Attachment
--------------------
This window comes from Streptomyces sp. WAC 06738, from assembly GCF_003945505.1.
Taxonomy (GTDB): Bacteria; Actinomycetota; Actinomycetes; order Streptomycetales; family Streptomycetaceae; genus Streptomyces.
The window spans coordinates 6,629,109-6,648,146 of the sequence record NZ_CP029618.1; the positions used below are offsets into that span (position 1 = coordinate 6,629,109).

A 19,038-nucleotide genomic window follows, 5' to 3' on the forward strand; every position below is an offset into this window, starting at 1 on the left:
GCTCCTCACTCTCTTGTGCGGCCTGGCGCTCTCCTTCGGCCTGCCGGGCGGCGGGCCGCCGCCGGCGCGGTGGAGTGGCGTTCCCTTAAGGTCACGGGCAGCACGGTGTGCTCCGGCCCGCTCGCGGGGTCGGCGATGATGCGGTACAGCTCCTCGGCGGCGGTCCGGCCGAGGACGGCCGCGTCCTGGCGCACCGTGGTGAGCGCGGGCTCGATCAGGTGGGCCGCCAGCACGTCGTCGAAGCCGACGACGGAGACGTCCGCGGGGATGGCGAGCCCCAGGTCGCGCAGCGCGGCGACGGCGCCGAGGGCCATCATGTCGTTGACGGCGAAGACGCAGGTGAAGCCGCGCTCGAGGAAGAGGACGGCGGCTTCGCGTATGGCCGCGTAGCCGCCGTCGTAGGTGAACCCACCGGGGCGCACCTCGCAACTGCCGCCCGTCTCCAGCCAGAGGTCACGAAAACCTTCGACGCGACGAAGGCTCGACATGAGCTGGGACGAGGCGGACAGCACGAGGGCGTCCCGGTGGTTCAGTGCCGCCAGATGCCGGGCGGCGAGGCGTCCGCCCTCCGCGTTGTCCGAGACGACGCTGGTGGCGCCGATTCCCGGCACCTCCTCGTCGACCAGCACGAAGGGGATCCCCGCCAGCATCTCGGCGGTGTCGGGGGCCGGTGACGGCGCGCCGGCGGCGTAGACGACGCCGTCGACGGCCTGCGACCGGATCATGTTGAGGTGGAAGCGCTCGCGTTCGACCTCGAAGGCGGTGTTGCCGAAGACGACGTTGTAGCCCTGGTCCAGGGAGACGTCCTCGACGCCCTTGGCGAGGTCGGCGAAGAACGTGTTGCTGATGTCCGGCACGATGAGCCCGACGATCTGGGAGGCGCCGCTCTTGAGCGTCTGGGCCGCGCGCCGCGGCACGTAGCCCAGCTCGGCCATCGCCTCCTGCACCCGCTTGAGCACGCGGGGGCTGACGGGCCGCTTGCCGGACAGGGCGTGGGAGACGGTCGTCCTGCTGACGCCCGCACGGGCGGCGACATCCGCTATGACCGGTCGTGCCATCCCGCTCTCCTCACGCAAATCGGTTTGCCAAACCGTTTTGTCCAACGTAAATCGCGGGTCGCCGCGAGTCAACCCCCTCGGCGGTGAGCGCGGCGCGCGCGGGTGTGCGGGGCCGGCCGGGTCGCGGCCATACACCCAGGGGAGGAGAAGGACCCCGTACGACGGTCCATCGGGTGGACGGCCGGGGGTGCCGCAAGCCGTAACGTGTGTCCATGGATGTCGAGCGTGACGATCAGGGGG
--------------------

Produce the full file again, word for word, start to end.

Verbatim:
This window comes from Streptomyces sp. WAC 06738, from assembly GCF_003945505.1.
Taxonomy (GTDB): Bacteria; Actinomycetota; Actinomycetes; order Streptomycetales; family Streptomycetaceae; genus Streptomyces.
The window spans coordinates 6,629,109-6,648,146 of the sequence record NZ_CP029618.1; the positions used below are offsets into that span (position 1 = coordinate 6,629,109).

A 19,038-nucleotide genomic window follows, 5' to 3' on the forward strand; every position below is an offset into this window, starting at 1 on the left:
GCTCCTCACTCTCTTGTGCGGCCTGGCGCTCTCCTTCGGCCTGCCGGGCGGCGGGCCGCCGCCGGCGCGGTGGAGTGGCGTTCCCTTAAGGTCACGGGCAGCACGGTGTGCTCCGGCCCGCTCGCGGGGTCGGCGATGATGCGGTACAGCTCCTCGGCGGCGGTCCGGCCGAGGACGGCCGCGTCCTGGCGCACCGTGGTGAGCGCGGGCTCGATCAGGTGGGCCGCCAGCACGTCGTCGAAGCCGACGACGGAGACGTCCGCGGGGATGGCGAGCCCCAGGTCGCGCAGCGCGGCGACGGCGCCGAGGGCCATCATGTCGTTGACGGCGAAGACGCAGGTGAAGCCGCGCTCGAGGAAGAGGACGGCGGCTTCGCGTATGGCCGCGTAGCCGCCGTCGTAGGTGAACCCACCGGGGCGCACCTCGCAACTGCCGCCCGTCTCCAGCCAGAGGTCACGAAAACCTTCGACGCGACGAAGGCTCGACATGAGCTGGGACGAGGCGGACAGCACGAGGGCGTCCCGGTGGTTCAGTGCCGCCAGATGCCGGGCGGCGAGGCGTCCGCCCTCCGCGTTGTCCGAGACGACGCTGGTGGCGCCGATTCCCGGCACCTCCTCGTCGACCAGCACGAAGGGGATCCCCGCCAGCATCTCGGCGGTGTCGGGGGCCGGTGACGGCGCGCCGGCGGCGTAGACGACGCCGTCGACGGCCTGCGACCGGATCATGTTGAGGTGGAAGCGCTCGCGTTCGACCTCGAAGGCGGTGTTGCCGAAGACGACGTTGTAGCCCTGGTCCAGGGAGACGTCCTCGACGCCCTTGGCGAGGTCGGCGAAGAACGTGTTGCTGATGTCCGGCACGATGAGCCCGACGATCTGGGAGGCGCCGCTCTTGAGCGTCTGGGCCGCGCGCCGCGGCACGTAGCCCAGCTCGGCCATCGCCTCCTGCACCCGCTTGAGCACGCGGGGGCTGACGGGCCGCTTGCCGGACAGGGCGTGGGAGACGGTCGTCCTGCTGACGCCCGCACGGGCGGCGACATCCGCTATGACCGGTCGTGCCATCCCGCTCTCCTCACGCAAATCGGTTTGCCAAACCGTTTTGTCCAACGTAAATCGCGGGTCGCCGCGAGTCAACCCCCTCGGCGGTGAGCGCGGCGCGCGCGGGTGTGCGGGGCCGGCCGGGTCGCGGCCATACACCCAGGGGAGGAGAAGGACCCCGTACGACGGTCCATCGGGTGGACGGCCGGGGGTGCCGCAAGCCGTAACGTGTGTCCATGGATGTCGAGCGTGACGATCAGGGGG